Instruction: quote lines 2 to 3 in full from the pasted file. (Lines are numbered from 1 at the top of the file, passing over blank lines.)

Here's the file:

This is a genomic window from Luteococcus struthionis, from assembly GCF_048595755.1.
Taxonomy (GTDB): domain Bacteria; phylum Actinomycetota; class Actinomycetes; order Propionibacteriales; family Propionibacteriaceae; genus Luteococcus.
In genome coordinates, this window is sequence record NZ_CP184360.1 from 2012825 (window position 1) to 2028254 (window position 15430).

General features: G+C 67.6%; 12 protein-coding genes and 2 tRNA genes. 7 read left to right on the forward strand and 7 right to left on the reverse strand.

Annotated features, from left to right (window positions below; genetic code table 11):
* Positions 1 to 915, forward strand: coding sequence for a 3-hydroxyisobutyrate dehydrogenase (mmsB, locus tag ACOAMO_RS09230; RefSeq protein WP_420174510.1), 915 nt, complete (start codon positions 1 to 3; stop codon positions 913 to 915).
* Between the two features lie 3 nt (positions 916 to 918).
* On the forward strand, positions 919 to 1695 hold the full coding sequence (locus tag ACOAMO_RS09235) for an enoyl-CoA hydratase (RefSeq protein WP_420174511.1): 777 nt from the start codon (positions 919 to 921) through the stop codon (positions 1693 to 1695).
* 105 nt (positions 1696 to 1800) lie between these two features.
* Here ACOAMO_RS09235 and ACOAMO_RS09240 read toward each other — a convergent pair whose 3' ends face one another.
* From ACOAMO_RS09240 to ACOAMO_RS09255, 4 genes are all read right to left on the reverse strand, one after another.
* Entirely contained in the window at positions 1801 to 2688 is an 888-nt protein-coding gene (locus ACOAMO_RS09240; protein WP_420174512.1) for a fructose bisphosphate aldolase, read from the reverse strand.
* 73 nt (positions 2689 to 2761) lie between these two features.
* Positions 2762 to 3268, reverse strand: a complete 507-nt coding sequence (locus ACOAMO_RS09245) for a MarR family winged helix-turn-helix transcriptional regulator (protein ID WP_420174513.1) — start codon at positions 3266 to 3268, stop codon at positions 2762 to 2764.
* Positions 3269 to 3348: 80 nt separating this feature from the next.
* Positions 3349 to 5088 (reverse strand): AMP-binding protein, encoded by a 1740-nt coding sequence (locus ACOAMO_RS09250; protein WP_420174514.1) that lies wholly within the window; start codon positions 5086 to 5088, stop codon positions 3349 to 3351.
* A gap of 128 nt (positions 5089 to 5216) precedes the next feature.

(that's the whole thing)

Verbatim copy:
Taxonomy (GTDB): domain Bacteria; phylum Actinomycetota; class Actinomycetes; order Propionibacteriales; family Propionibacteriaceae; genus Luteococcus.
In genome coordinates, this window is sequence record NZ_CP184360.1 from 2012825 (window position 1) to 2028254 (window position 15430).